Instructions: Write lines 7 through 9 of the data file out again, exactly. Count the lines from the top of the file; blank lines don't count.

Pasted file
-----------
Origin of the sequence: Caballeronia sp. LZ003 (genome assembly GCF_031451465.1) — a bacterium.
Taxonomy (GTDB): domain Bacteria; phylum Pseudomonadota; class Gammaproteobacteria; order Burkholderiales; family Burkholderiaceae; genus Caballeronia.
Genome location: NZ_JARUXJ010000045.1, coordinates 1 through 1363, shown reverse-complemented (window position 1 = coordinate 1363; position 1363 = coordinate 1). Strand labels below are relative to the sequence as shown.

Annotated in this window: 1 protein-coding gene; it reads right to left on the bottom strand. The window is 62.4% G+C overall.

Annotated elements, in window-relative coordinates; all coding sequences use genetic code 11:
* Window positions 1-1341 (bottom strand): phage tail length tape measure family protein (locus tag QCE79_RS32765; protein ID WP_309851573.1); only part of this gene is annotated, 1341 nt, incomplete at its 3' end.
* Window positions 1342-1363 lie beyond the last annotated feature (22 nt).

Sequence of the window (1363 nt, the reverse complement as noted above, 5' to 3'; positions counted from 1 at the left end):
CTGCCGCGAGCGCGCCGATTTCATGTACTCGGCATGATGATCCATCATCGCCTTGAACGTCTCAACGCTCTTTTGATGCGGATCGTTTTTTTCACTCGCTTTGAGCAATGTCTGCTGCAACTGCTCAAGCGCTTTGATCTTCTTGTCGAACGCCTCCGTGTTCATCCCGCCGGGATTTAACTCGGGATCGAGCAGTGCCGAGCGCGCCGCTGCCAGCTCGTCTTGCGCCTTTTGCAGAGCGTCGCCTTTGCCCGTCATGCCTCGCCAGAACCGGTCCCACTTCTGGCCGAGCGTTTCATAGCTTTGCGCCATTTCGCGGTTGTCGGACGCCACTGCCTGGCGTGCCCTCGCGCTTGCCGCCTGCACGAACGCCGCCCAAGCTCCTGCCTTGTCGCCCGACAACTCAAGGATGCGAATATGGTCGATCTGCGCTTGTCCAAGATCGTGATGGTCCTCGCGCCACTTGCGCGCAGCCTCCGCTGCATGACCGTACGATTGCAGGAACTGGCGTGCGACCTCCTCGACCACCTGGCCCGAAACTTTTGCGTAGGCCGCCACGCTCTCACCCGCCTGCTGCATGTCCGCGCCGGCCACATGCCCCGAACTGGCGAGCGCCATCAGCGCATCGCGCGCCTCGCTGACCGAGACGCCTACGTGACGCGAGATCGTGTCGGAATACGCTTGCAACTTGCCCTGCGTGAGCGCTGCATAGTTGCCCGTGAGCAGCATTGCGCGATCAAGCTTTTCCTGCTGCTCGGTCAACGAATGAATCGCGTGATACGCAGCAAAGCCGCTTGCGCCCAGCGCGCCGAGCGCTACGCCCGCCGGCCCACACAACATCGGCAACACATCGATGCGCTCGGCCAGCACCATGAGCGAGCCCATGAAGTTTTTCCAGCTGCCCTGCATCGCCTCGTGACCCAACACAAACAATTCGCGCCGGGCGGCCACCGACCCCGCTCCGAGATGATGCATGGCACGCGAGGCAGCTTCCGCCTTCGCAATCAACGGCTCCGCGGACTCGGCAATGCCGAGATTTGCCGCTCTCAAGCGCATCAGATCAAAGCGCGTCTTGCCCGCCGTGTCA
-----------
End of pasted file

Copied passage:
* Window positions 1342-1363 lie beyond the last annotated feature (22 nt).

Sequence of the window (1363 nt, the reverse complement as noted above, 5' to 3'; positions counted from 1 at the left end):
CTGCCGCGAGCGCGCCGATTTCATGTACTCGGCATGATGATCCATCATCGCCTTGAACGTCTCAACGCTCTTTTGATGCGGATCGTTTTTTTCACTCGCTTTGAGCAATGTCTGCTGCAACTGCTCAAGCGCTTTGATCTTCTTGTCGAACGCCTCCGTGTTCATCCCGCCGGGATTTAACTCGGGATCGAGCAGTGCCGAGCGCGCCGCTGCCAGCTCGTCTTGCGCCTTTTGCAGAGCGTCGCCTTTGCCCGTCATGCCTCGCCAGAACCGGTCCCACTTCTGGCCGAGCGTTTCATAGCTTTGCGCCATTTCGCGGTTGTCGGACGCCACTGCCTGGCGTGCCCTCGCGCTTGCCGCCTGCACGAACGCCGCCCAAGCTCCTGCCTTGTCGCCCGACAACTCAAGGATGCGAATATGGTCGATCTGCGCTTGTCCAAGATCGTGATGGTCCTCGCGCCACTTGCGCGCAGCCTCCGCTGCATGACCGTACGATTGCAGGAACTGGCGTGCGACCTCCTCGACCACCTGGCCCGAAACTTTTGCGTAGGCCGCCACGCTCTCACCCGCCTGCTGCATGTCCGCGCCGGCCACATGCCCCGAACTGGCGAGCGCCATCAGCGCATCGCGCGCCTCGCTGACCGAGACGCCTACGTGACGCGAGATCGTGTCGGAATACGCTTGCAACTTGCCCTGCGTGAGCGCTGCATAGTTGCCCGTGAGCAGCATTGCGCGATCAAGCTTTTCCTGCTGCTCGGTCAACGAATGAATCGCGTGATACGCAGCAAAGCCGCTTGCGCCCAGCGCGCCGAGCGCTACGCCCGCCGGCCCACACAACATCGGCAACACATCGATGCGCTCGGCCAGCACCATGAGCGAGCCCATGAAGTTTTTCCAGCTGCCCTGCATCGCCTCGTGACCCAACACAAACAATTCGCGCCGGGCGGCCACCGACCCCGCTCCGAGATGATGCATGGCACGCGAGGCAGCTTCCGCCTTCGCAATCAACGGCTCCGCGGACTCGGCAATGCCGAGATTTGCCGCTCTCAAGCGCATCAGATCAAAGCGCGTCTTGCCCGCCGTGTCA